Fernando Tatis Jr. Isn’t San Diego’s Only Budding Star

Earlier this week, Jay Jaffe detailed Fernando Tatis Jr.’s ascent to superstardom. The 21-year-old shortstop is one of the most exciting players in baseball and is among the league leaders in nearly every meaningful offensive and defensive statistic. But he’s not the only player providing elite production from an up-the-middle position for the Padres. If you filter the position player WAR leaderboards to include players 23-years-old and younger, you’ll find one of Tatis’ teammates just a couple of spots behind him: Trent Grisham.

Among players 23-years-old and younger, Grisham is tied with Ronald Acuña Jr. and Juan Soto at 0.6 WAR. He doesn’t have the gaudy slash line Tatis has posted this year, but his overall offensive contribution has been 39% better than league average, just a couple points behind Acuña’s 141 wRC+. In his 51-game debut with the Brewers last year, Grisham posted a 92 wRC+. This improvement of nearly 50 points has been driven by an eight point jump in walk rate and an outburst of power.

Grisham’s plate discipline has always been a strength. While he was a Brewers prospect, he posted an excellent 15.8% walk rate, though that discerning eye didn’t always translate into low strikeout rates. Eric Longenhagen and Kiley McDaniel described his approach like this in his 2019 prospect profile:

The low batting averages he has posted have been due less to his inability to put the bat on the ball and more to an approach that is passive in excess. Grisham watches a lot of driveable pitches go by. That approach is also part of why he’s never run a season walk rate beneath 14%, and Grisham’s ability to reach base is part of why he’s still such an interesting prospect.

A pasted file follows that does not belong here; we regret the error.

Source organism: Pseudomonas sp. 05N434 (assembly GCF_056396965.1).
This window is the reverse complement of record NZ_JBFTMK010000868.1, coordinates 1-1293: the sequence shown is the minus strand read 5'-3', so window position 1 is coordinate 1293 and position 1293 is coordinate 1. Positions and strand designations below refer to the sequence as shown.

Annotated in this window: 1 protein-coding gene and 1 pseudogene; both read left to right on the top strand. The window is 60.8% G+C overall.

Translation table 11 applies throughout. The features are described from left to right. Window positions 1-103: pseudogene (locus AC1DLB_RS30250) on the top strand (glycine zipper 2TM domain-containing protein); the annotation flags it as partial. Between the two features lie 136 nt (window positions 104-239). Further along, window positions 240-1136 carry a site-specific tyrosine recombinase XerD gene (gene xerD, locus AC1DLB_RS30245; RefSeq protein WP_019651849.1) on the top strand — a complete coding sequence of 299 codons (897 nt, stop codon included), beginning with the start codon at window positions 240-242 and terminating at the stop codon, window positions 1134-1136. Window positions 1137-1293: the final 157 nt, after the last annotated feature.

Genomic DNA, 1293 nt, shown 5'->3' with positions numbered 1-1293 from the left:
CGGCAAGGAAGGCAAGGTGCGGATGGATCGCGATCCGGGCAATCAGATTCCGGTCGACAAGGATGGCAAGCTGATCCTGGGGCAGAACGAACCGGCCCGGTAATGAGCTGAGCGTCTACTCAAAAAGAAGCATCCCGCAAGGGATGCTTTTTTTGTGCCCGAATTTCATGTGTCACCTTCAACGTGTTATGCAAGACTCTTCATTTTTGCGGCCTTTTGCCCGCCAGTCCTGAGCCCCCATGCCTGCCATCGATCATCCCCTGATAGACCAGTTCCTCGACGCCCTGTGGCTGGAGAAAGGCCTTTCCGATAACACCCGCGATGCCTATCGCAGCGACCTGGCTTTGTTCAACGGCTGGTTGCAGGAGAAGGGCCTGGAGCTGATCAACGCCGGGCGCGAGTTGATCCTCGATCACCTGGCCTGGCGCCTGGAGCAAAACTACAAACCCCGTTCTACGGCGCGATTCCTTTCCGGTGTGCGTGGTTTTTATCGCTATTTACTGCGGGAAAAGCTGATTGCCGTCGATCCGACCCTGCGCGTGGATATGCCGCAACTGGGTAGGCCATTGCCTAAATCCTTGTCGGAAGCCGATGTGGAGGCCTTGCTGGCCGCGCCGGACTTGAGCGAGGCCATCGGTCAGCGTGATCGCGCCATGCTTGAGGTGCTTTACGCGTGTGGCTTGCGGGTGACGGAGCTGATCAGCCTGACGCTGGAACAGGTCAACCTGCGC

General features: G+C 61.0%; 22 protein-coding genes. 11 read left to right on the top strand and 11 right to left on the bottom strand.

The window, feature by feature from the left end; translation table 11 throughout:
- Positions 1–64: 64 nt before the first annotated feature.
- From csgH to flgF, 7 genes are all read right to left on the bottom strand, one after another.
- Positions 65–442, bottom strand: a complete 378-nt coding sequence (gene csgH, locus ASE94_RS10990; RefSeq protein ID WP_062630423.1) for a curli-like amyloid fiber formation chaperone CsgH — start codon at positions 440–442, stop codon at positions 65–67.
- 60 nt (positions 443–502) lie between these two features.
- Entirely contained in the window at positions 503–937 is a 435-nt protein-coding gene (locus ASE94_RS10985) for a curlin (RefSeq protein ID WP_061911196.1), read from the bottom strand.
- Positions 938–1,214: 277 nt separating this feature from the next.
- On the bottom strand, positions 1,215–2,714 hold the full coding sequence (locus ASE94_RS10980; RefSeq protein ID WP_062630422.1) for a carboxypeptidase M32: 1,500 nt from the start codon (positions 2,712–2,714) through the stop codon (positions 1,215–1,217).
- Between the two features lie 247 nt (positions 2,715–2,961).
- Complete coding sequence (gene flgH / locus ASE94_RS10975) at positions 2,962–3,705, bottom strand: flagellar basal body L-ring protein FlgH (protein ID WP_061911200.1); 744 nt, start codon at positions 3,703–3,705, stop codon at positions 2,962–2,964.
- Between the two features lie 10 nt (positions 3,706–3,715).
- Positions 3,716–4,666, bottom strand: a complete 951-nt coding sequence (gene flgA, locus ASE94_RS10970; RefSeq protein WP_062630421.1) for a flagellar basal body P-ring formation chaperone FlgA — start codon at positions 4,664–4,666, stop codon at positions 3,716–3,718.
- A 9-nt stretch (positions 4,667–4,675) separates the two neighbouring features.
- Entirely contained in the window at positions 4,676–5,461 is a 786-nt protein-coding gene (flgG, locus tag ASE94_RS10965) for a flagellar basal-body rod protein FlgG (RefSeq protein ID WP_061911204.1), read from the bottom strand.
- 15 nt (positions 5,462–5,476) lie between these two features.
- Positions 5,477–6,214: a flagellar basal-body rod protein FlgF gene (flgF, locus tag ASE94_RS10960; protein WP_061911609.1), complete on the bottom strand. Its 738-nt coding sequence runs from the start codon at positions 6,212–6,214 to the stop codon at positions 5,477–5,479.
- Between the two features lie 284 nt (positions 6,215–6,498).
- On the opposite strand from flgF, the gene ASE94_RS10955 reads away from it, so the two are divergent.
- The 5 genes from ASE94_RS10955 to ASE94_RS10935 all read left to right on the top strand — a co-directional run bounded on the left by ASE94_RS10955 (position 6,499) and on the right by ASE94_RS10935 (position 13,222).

In 2019, it seemed like he had gotten his plate approach figured out, posting a 16.3% strikeout rate between Double-A and Triple-A. But the strikeouts returned in force after he was called up to the majors in August, jumping up to 26.2%, and his walk rate dropped to 10.9%. That elevated strikeout rate has followed him to San Diego but his walk rate has bounced back to 17.9%.

Grisham’s approach with the Padres isn’t marked by excessive passivity however. He’s made strides to use his elite plate discipline skills to swing at the pitches he’s supposed to while not watching too many hittable pitches go by. He’s lowered his swing rate on pitches out of the zone from an already good 22.0% to an elite 17.6%, the ninth best O-Swing rate in baseball. As for swinging at hittable pitches, he’s made some great strides in that area as well, particularly with two strikes. Here’s a look at his two-strike swing rates over the last two years in each of the four Statcast attack zones:

Trent Grisham, two-strike swing%
Year Heart Shadow Chase Waste
2019 80.8% 54.4% 29.8% 0.0%
2020 90.3% 50.0% 27.3% 7.1%

When his back is against the wall, he’s increased his swing rate by 10 points on pitches thrown over the heart of the plate. As a result, his rate of called strikeouts has fallen from 52.1% to 31.8% (the league-average called strikeout rate was 22.6% last year). He’s no longer passively watching hittable pitches go by for strike three.